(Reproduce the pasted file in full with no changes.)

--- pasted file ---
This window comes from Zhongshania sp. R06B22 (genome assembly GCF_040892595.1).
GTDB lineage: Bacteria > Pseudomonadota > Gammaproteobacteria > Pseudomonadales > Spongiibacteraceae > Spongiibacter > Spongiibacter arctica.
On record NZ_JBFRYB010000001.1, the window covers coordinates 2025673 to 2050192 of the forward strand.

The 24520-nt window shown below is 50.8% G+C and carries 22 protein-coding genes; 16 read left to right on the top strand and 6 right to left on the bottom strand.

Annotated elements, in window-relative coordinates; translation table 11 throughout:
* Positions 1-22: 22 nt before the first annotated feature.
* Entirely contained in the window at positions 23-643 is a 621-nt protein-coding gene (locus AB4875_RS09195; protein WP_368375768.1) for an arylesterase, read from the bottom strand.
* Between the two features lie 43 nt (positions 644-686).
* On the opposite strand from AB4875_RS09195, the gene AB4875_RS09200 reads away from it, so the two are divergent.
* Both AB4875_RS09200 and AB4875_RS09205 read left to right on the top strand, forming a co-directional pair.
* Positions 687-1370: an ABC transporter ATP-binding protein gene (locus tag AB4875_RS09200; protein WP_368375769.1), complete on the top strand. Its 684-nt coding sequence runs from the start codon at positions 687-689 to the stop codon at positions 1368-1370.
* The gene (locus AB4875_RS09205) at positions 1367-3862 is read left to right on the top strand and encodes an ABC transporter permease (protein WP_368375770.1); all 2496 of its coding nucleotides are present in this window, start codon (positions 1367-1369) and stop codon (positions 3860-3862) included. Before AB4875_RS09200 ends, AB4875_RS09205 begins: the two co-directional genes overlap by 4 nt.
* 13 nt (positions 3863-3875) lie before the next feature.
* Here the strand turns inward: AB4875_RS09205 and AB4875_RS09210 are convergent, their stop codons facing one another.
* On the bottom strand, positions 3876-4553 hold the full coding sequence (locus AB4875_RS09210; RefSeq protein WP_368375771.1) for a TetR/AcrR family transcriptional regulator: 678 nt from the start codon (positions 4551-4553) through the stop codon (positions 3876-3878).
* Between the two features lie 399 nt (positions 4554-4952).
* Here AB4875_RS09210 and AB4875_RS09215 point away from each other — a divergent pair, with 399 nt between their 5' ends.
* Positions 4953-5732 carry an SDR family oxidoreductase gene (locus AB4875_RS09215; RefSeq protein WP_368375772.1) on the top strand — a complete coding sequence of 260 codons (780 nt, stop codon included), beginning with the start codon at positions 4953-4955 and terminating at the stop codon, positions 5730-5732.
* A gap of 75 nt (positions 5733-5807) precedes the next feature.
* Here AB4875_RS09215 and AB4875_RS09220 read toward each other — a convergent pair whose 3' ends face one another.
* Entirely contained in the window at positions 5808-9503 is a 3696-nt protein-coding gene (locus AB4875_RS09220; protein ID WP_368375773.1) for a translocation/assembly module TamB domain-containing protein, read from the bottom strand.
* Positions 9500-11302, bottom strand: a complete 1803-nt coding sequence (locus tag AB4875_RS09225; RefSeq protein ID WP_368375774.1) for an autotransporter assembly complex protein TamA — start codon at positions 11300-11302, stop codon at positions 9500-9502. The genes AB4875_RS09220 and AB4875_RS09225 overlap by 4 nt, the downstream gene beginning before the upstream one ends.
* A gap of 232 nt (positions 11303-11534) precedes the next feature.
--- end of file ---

This window comes from Zhongshania sp. R06B22 (genome assembly GCF_040892595.1).
GTDB lineage: Bacteria > Pseudomonadota > Gammaproteobacteria > Pseudomonadales > Spongiibacteraceae > Spongiibacter > Spongiibacter arctica.
On record NZ_JBFRYB010000001.1, the window covers coordinates 2025673 to 2050192 of the forward strand.

The 24520-nt window shown below is 50.8% G+C and carries 22 protein-coding genes; 16 read left to right on the top strand and 6 right to left on the bottom strand.

Annotated elements, in window-relative coordinates; translation table 11 throughout:
* Positions 1-22: 22 nt before the first annotated feature.
* Entirely contained in the window at positions 23-643 is a 621-nt protein-coding gene (locus AB4875_RS09195; protein WP_368375768.1) for an arylesterase, read from the bottom strand.
* Between the two features lie 43 nt (positions 644-686).
* On the opposite strand from AB4875_RS09195, the gene AB4875_RS09200 reads away from it, so the two are divergent.
* Both AB4875_RS09200 and AB4875_RS09205 read left to right on the top strand, forming a co-directional pair.
* Positions 687-1370: an ABC transporter ATP-binding protein gene (locus tag AB4875_RS09200; protein WP_368375769.1), complete on the top strand. Its 684-nt coding sequence runs from the start codon at positions 687-689 to the stop codon at positions 1368-1370.
* The gene (locus AB4875_RS09205) at positions 1367-3862 is read left to right on the top strand and encodes an ABC transporter permease (protein WP_368375770.1); all 2496 of its coding nucleotides are present in this window, start codon (positions 1367-1369) and stop codon (positions 3860-3862) included. Before AB4875_RS09200 ends, AB4875_RS09205 begins: the two co-directional genes overlap by 4 nt.
* 13 nt (positions 3863-3875) lie before the next feature.
* Here the strand turns inward: AB4875_RS09205 and AB4875_RS09210 are convergent, their stop codons facing one another.
* On the bottom strand, positions 3876-4553 hold the full coding sequence (locus AB4875_RS09210; RefSeq protein WP_368375771.1) for a TetR/AcrR family transcriptional regulator: 678 nt from the start codon (positions 4551-4553) through the stop codon (positions 3876-3878).
* Between the two features lie 399 nt (positions 4554-4952).
* Here AB4875_RS09210 and AB4875_RS09215 point away from each other — a divergent pair, with 399 nt between their 5' ends.
* Positions 4953-5732 carry an SDR family oxidoreductase gene (locus AB4875_RS09215; RefSeq protein WP_368375772.1) on the top strand — a complete coding sequence of 260 codons (780 nt, stop codon included), beginning with the start codon at positions 4953-4955 and terminating at the stop codon, positions 5730-5732.
* A gap of 75 nt (positions 5733-5807) precedes the next feature.
* Here AB4875_RS09215 and AB4875_RS09220 read toward each other — a convergent pair whose 3' ends face one another.
* Entirely contained in the window at positions 5808-9503 is a 3696-nt protein-coding gene (locus AB4875_RS09220; protein ID WP_368375773.1) for a translocation/assembly module TamB domain-containing protein, read from the bottom strand.
* Positions 9500-11302, bottom strand: a complete 1803-nt coding sequence (locus tag AB4875_RS09225; RefSeq protein ID WP_368375774.1) for an autotransporter assembly complex protein TamA — start codon at positions 11300-11302, stop codon at positions 9500-9502. The genes AB4875_RS09220 and AB4875_RS09225 overlap by 4 nt, the downstream gene beginning before the upstream one ends.
* A gap of 232 nt (positions 11303-11534) precedes the next feature.